Last Friday, Volkswagen said it would be contributing to the fight against coronavirus by pursuing endeavours in 3D printing ventilators for those on the front lines of the crisis.
The Wolfsburg, Germany-based firm currently has more than 125 industrial 3D printers and is in close cooperation with governments and other authorities to assess needs, a spokesman said.
“Medical equipment is a new field for us. But as soon as we understand the requirements, and receive a blueprint, we can get started,” said the automaker.
The company also pledged to donate protective face masks to clinics, health authorities and municipal authorities, in an agreement made with German Health Minister Jens Spahn.
The protective masks would come from VW’s own stock, which auto employees use for protection against harmful vapours.
A firm in Halifax, Nova Scotia specializing in all things electric vehicles is the first to open an exclusively EV service shop in Atlantic Canada, according to the company.
All-EV is a firm that specializes in refurbishing and reselling used EVs after they’ve sustained minor collision damage. The company also sells used EV parts.
The business is led by CEO Jeff Farwell, previously the chief executive of a large tourism company in the Halifax area. Farwell founded the company along with vice president David Giles, who has been involved with the automotive industry for over two decades and had previously worked as a training facilitator at Nova Scotia Community College.
The company now operates out of an 8,500 square foot facility in Dartmouth, Nova Scotia, just outside of Halifax.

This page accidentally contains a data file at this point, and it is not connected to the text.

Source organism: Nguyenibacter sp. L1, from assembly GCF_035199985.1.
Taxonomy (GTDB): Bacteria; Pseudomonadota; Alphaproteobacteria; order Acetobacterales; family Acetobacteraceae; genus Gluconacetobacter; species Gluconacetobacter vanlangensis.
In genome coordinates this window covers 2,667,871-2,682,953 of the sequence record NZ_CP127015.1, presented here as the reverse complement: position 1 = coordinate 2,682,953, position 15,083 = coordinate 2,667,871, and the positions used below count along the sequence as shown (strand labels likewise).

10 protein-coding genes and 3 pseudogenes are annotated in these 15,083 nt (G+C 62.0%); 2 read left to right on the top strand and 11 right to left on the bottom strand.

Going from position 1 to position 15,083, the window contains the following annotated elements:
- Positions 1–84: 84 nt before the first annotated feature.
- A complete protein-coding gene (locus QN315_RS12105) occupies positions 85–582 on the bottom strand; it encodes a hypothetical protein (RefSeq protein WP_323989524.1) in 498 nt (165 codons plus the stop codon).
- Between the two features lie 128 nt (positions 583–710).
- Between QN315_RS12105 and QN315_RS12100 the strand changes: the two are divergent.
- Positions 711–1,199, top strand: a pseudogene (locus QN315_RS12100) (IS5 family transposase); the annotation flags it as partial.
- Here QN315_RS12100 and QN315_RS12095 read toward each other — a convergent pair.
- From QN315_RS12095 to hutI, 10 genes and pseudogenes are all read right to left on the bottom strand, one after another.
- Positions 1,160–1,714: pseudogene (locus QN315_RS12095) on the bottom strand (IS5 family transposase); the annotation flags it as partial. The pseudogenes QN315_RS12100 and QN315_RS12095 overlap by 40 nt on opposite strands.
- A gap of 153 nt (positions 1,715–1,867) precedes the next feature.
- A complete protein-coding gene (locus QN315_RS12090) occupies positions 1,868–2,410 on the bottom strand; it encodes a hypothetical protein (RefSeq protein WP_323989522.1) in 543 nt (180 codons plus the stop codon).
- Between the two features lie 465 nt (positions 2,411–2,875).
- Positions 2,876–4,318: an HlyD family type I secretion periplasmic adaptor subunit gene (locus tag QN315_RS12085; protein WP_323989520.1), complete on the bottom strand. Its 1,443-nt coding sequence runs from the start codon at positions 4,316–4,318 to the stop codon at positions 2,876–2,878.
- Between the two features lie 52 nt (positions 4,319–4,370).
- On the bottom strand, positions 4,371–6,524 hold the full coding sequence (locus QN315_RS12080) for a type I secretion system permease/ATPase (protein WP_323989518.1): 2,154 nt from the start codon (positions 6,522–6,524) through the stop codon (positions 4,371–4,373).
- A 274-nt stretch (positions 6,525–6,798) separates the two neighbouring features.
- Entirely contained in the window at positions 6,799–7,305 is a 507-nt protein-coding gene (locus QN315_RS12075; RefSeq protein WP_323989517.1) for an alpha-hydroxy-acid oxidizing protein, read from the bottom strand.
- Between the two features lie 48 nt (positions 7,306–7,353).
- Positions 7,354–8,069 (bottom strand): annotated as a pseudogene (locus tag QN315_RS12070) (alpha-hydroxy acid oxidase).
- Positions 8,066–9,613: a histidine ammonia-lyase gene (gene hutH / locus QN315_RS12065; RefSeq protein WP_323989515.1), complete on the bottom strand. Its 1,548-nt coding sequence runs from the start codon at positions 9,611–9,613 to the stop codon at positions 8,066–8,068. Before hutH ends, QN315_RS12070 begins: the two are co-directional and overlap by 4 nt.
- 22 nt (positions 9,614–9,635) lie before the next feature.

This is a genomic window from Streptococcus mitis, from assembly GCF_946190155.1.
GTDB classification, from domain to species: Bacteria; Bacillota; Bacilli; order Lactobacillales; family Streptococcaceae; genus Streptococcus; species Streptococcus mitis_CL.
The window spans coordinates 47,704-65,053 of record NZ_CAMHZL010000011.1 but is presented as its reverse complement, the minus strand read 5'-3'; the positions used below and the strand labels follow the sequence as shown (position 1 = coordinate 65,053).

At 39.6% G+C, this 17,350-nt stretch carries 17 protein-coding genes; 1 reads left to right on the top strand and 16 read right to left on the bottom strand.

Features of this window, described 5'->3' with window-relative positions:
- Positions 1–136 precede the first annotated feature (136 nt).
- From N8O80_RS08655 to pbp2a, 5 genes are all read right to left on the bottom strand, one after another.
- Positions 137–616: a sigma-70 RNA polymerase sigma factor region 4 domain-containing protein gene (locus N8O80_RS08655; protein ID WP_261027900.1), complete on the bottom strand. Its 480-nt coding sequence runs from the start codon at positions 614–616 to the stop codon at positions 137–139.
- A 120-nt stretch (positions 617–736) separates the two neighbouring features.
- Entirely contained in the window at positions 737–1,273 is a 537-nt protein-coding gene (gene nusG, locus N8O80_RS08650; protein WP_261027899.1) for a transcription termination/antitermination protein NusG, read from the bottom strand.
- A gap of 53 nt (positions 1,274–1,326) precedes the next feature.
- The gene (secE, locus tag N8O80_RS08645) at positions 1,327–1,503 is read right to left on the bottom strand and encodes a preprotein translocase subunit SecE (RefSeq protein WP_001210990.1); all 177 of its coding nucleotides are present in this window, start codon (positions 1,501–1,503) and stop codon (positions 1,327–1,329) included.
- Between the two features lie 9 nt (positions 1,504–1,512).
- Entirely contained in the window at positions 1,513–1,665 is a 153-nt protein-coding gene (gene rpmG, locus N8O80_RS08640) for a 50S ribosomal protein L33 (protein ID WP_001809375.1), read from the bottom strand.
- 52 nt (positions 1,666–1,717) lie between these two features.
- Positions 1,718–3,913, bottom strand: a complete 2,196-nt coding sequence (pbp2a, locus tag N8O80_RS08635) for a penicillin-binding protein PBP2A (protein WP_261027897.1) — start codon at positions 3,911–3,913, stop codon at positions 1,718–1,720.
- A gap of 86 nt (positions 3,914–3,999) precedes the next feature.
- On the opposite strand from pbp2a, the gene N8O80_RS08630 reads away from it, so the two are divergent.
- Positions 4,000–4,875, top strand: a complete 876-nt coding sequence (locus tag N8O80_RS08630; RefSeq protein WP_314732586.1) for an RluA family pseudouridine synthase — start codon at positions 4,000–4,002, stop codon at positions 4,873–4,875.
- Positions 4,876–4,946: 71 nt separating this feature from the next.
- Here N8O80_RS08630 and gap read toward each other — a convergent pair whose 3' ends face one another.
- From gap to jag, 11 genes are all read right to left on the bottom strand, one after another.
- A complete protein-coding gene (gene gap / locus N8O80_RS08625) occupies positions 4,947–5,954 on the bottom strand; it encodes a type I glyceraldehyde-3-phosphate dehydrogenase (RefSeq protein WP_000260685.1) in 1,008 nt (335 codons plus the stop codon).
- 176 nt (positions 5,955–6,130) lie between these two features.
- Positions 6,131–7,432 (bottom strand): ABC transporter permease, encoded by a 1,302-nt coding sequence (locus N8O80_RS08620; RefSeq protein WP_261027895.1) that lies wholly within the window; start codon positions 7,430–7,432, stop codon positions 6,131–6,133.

All-EV also trains its first responders on EV technologies, including the nuts and bolts of safety precautions when working with EVs in emergency situations.
For more information, visit https://www.allev.ca/about-us.
Self-driving truck startup TuSimple has partnered with automotive supplier ZF to develop and produce autonomous vehicle technology, such as sensors, on a commercial scale.
TuSimple is a self-driving technology company attempting to make it possible for long-haul heavy-duty trucks to operate autonomously on both highways and surface streets.
The partnership, slated to begin in April, will cover China, Europe and North America. The two companies will co-develop sensors needed in autonomous vehicle technology such as cameras, lidar, radar and a central computer. As part of the partnership, ZF will contribute engineering support to validate and integrate TuSimple’s autonomous system into the vehicle.
TuSimple has scaled up its operations and attract investors even as other companies in the autonomous vehicle technology industry have faltered. The company has raised nearly $300 million to date from investors such as Sina, UPS and Tier 1 supplier Mando Corporation.
It’s now making about 20 autonomous trips between Arizona and Texas each week with a fleet of more than 40 autonomous trucks—though all of the trucks have a human safety operator behind the wheel.